On the great continuum of tough-but-smart, hard-but-sensitive country and western singer/songwriters, Guy Clark cut his notch somewhere after Jimmie Rodgers, Hank Williams and Johnny Cash, and someplace before Rosanne Cash, Lucinda Williams and Lyle Lovett. Making a name more through his pen than his voice, Clark is cut from the same sun-parched and wind-chapped Texas plain that bore Townes Van Zandt. And with a hint of a bohemian (if not quite hippie) sensibility mixed in with his L.A./Nashville new country glide, Clark's work suggests what might have come from Gram Parsons had he survived the '70s.
Craftsman isn't a new album, but rather a two-CD reissue of three records Clark laid down for Warner Bros. between 1978 and 1983: Guy Clark '78, South Coast of Texas and Better Days. The entire trilogy mines a hefty 30 songs from Clark's most prolific, and most successful, period as a recording artist. For those who came to country on the Garth Brooks wave -- who may not recognize even Clark's most popular songs (such as "Homegrown Tomatoes" and the Rodney Crowell co-penned "The Partner That Nobody Chose") -- Craftsman sounds like it could have been recorded yesterday, or, for that matter, 40 years ago.
There are bits of various country flavors on the disc, from the Jimmy Buffett easy adult sounds of Crowell's "Voila, An American Dream" to the dry and scathing late-Dylanisms of "Fool on the Roof Blues"; from the traditional country of "The Houston Kid" to the elegant Western pop of "Fools for Each Other" and "Shade of All Greens." There's no adolescent angst here. Craftsman is for listeners who are all grown up.
-- Roni Sarig
Speed of Sound
Doctor Dream Records
Texas Instruments have been one of this state's most ignored bands for more than a decade, and unfortunately Speed of Sound, the group's fifth album, probably won't do much to raise their snake-belly profile.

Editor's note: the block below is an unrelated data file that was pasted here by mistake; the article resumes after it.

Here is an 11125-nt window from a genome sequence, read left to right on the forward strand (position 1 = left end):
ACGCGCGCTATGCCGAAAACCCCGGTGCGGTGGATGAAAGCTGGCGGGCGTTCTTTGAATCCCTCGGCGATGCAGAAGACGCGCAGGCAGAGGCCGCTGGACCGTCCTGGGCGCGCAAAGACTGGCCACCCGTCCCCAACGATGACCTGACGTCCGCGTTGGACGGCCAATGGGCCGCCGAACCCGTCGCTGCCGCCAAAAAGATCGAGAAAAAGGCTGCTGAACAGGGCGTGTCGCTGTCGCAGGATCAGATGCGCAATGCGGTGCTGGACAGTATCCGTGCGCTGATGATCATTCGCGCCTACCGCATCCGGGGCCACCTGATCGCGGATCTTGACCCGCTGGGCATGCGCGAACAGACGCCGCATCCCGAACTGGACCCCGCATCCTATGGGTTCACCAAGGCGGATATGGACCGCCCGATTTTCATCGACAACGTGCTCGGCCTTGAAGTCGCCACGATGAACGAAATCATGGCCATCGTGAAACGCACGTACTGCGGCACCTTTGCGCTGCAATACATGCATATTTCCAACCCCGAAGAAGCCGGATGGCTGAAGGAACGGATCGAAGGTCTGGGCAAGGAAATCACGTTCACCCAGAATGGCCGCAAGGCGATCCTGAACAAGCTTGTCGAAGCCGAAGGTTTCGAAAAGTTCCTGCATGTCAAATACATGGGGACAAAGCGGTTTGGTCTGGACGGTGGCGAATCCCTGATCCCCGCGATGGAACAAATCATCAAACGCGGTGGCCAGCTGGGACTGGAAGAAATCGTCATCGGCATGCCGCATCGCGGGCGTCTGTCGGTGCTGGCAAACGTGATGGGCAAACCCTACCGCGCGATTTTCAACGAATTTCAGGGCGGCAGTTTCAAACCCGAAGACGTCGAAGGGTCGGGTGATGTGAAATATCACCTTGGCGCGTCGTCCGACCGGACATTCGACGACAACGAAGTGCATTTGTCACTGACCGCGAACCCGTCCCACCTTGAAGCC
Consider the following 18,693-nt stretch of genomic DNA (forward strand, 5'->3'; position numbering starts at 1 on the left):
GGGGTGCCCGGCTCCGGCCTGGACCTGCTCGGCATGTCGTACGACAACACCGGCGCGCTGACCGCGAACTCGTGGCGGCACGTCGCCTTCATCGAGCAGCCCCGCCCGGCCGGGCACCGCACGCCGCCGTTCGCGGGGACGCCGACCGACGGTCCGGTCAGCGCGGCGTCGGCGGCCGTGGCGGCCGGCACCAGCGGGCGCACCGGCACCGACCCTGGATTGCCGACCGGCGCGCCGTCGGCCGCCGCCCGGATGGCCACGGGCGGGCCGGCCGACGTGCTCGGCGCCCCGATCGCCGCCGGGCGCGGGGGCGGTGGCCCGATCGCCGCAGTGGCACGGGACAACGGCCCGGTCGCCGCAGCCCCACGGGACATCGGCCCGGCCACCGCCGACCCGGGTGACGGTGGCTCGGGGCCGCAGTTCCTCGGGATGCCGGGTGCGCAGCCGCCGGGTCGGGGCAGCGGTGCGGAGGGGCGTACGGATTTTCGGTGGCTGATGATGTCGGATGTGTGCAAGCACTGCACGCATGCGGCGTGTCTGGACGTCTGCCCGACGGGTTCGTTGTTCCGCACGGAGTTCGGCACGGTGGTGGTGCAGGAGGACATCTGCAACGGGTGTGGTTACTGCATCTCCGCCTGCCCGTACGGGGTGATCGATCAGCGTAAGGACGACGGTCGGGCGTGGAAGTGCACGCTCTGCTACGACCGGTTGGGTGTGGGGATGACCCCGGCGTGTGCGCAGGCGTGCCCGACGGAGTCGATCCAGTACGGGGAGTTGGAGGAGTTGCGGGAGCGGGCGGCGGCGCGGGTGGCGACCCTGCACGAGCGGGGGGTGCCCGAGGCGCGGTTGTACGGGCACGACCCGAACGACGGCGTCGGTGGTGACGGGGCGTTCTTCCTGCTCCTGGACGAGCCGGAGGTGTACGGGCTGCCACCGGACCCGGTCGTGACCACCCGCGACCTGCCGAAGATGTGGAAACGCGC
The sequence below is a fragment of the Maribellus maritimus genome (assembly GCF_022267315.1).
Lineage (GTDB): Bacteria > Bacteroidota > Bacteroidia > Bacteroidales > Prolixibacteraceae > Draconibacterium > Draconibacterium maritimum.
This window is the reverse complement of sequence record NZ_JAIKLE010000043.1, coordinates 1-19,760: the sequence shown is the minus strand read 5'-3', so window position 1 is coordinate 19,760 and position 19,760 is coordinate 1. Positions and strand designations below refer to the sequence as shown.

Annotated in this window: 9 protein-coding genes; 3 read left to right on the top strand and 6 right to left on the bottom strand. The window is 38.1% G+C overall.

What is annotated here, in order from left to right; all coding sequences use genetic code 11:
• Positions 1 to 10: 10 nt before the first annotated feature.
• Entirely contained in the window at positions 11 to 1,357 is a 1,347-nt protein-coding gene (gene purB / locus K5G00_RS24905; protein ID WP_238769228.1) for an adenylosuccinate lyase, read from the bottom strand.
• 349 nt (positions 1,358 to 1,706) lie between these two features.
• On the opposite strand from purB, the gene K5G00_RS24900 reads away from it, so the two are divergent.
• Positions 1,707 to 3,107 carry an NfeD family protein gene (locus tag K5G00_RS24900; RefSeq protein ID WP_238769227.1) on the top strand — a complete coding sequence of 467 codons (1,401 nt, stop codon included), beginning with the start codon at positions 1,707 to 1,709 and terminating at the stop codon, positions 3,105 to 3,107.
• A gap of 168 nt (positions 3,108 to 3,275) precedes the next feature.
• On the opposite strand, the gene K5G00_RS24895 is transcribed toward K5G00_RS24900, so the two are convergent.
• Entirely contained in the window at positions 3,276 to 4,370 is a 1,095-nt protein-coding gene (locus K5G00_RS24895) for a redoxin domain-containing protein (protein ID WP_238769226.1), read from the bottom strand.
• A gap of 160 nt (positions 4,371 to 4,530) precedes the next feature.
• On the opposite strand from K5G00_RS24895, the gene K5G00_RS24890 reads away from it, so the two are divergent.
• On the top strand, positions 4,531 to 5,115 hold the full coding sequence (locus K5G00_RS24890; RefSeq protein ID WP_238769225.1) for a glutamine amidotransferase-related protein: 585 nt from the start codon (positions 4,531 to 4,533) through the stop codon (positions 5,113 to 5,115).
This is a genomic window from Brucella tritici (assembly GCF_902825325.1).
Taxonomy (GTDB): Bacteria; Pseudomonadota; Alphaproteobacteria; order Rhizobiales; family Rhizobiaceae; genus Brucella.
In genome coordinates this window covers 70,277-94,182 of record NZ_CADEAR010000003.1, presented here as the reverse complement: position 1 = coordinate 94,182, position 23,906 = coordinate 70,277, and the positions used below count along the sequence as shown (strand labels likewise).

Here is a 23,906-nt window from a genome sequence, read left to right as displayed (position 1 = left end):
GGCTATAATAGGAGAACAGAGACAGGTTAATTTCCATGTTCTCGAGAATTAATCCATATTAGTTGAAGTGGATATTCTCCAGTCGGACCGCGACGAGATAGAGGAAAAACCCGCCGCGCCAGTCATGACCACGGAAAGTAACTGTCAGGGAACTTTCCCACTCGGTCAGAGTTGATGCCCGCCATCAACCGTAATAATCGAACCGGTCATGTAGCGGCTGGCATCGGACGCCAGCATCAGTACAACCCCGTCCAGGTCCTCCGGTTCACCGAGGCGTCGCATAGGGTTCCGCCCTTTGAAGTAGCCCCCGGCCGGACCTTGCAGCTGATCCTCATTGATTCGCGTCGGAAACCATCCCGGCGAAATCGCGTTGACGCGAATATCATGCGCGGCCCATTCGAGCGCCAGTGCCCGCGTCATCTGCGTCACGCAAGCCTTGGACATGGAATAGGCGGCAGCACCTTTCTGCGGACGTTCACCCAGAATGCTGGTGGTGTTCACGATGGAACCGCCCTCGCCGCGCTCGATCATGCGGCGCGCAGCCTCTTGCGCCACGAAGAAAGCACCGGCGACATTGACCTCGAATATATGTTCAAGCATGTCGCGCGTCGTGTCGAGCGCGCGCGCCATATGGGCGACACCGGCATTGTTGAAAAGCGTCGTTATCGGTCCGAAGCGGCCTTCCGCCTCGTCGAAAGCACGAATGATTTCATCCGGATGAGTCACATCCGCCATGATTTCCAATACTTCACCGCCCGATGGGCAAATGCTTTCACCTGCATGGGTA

That's a shame, because Speed of Sound is Texas Instruments' best work since the amazing Sun Tunnels, which came out nearly eight years ago. The band's music hasn't changed much since then. They still carve their sound out of the country-shuffle bone that the Meat Puppets were chewing on when they made Meat Puppets II in 1983. Then they add singer David Woody's Dylan-damaged vocals and filter the whole sound through a few years of classic punk rock (circa 1983-85), and there you have it.
That "it" being a well-focused band that gets where they want to go musically with a minimum of strain. There's no filler or screaming guitar solos; instead, every note fits in with the next so there's no mess to clean up. Texas Instruments aren't angry kids screaming. Rather, they're more like a counterpart to bands such as Giant Sand or Scrawl: mature craftsmen worried about writing good songs that try to tell stories and, at least for three and half minutes, pull the pieces of messed up lives together.
As a result, of course, they're likely doomed to obscurity, playing in bars to 20 people and releasing truly independent records on labels few have ever heard of. But for those who are willing to search, Texas Instruments will likely always be willing to have something worth searching for.
-- Vaughan Boone
Mary Lou Lord
Mary Lou Lord
Kill Rock Stars
Move over Juliana Hatfield, here comes another airy-voiced Bostonian to ride the indie train nonstop to pop stardom. Well connected on both coasts -- in the hometown scene as well as in her adopted northwestern haven of Olympia, Washington -- Mary Lou Lord is climbing the ladder of success and further blurring the definition of the alternative nation. With her cutesy siren and bubbling ambition to unseat Courtney Love as queen of nevermind, she's a major label recording artist waiting to happen.
For now, though, she's just a hip, young folk singer in the grand old tradition of her buddy Beck. You know that because she played post modern with Bobby D last year on her well-loved first single "Some Jingle Jangle Morning (When I'm Straight)," and now turns some typical folkie tricks on her self-titled debut mini-album. Of the eight tracks, seven are self-accompanied acoustic guitar -- and five of those are covers and one is the sort of tongue-in-cheek social commentary you'd expect to hear at coffeehouse open mikes.
The funny one is called "His Indie World," and it's Lord's explanation of why "I don't fit into this indie scene," complete with rhymes such as "Just give me my Joni, my Nick, Neil and Bob / You can keep your Tsunami, your Slant 6 and Smog." It's better than most novelties, but ultimately it's still just a novelty. The real centerpiece of the album is an electric version of the Bevis Frond's "Lights Are Changing." A well chosen cover given grunge guitar/modern rock treatment, the track relegates Lord to "vocals and air guitar" in front of a six-piece band and thus prepares her for the day she becomes the Belinda Carlisle of the '90s. -- Roni Sarig